Mark Wahlberg’s fitness routine has historically been dictated by movie roles—fluctuating from 212 pounds for Pain & Gain to a lean 137 for The Gambler. But even Father Stu has to take a beat from time to time.
Known for his 4 a.m. workouts, the actor has likely hit the gym, polished off breakfast, and is at the driving range before you have your first cup of coffee. His washboard abs and monstrous quads can attest.
“I’m starting to realize that I’m 51 years old, I need to stay in my lane and know that I don’t have to try to outlift or outwork everybody,” Wahlberg told People. “I just have to push myself a little bit more and continue to drag out this beautiful life as long as I can.” Refreshingly practical words from a man whose abs look rock solid enough to crack an egg on.
Here’s exactly how Wahlberg is shifting his habits—and his mindset— in his fifth decade.
His Workout Routine is Less Intense
In his thirties, Wahlberg’s routine largely revolved around training for his role of Micky in The Fighter—a physique four years (and somedays eight to ten hours) in the making. A typical day involved an eight-mile run, 15 rounds of boxing, heavy strength super sets, and sometimes basketball. In his forties, the actor stayed true to the heavy weights, lifting once at 3:30 in the morning, then hitting a second workout around 4:00 p.m.
“As you get older, you want to be able to move,” Wahlberg told Men’s Health. “Any kind of dynamic movements and exercises have been a game changer for me.” In place of using stationary equipment, Wahlberg subs in unilateral strength moves like lunges and step-ups. He’s also slowing things down to focus on quality over quantity. “I don’t have to lift as heavy, but I have to have better form, a longer hold, and a longer squeeze,” Wahlberg told People.
In combination with intermittent fasting, his more mature approach to fitness allows him to spend less time in the gym while getting better results. “I think because I’m training smarter, I’m getting the rest that I need. I’ll go three days on, one day off,” Wahlberg adds. “I just wish I would’ve listened to the people who were trying to tell me these things and give me this kind of advice 20 years ago.”
While your fitness routine doesn’t have to look entirely different after you hit the big 5-0, like Marky Mark, you may notice a change of pace helps you feel and move better, too. Here’s what to focus on.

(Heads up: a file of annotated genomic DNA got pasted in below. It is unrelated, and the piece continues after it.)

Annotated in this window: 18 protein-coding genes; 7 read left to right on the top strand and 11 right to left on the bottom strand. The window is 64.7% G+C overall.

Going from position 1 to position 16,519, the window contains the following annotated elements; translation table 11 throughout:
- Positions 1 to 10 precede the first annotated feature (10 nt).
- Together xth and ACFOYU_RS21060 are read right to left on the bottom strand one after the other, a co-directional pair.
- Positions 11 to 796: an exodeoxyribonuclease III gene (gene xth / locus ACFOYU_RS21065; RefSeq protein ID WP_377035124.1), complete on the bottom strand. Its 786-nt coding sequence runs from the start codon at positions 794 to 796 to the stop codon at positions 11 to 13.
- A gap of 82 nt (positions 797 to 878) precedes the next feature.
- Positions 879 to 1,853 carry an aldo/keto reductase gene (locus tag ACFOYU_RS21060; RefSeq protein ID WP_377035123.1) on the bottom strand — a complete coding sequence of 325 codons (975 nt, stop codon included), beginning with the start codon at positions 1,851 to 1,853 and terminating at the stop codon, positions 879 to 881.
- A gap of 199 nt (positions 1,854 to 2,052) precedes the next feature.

Prioritize movement quality
Start every workout with a warmup to prime your muscles for the work ahead. “My workouts start with RAMP, which stands for range of motion, activation, and movement prep—things like Spiderman stretches, hip bridges, and foam rolling,” he told Men’s Journal.
Try joint-friendly exercise variations
Wahlberg’s main work sets involve “bilateral and unilateral strength moves using mostly heavy bands, TRX, dumbbells, and kettlebells,” he told Men’s Journal. Smart move. Heavy, repetitive barbell and machine training work, but, they weren’t designed with joint health in mind. These lifts tend to lock your joint into a set range of motion, making them tricky for those with movement imbalances or pain.
Resistance bands, TRX, dumbbells, and kettlebells, on the other hand, provide a challenging stimulus to your muscles, while allowing freedom of movement. This gives you options to change up the angle to work with the joint range of motion you have.
Do more unilateral moves
Wahlberg is a fan of unilateral exercises—like bent-over rows, Bulgarian split squats, and lunges—which focus on one side of your body at a time. Since most of your life involves moving unilaterally (think: walking, reaching, holding, etc.) training with unilateral movements will help you build functional strength, balance, and stability. Plus, it will help you sus out any strength imbalances, reducing your risk of injuries.
Going slow seems like it would be counterintuitive to gaining strength, but Wahlberg is on to something. Particularly, slowing down the eccentric (or the lowering) phase of a lift can help you build even more strength than blowing through each rep. What’s more, longevity experts tout eccentric control for building stability and reducing the risk of falling as you age.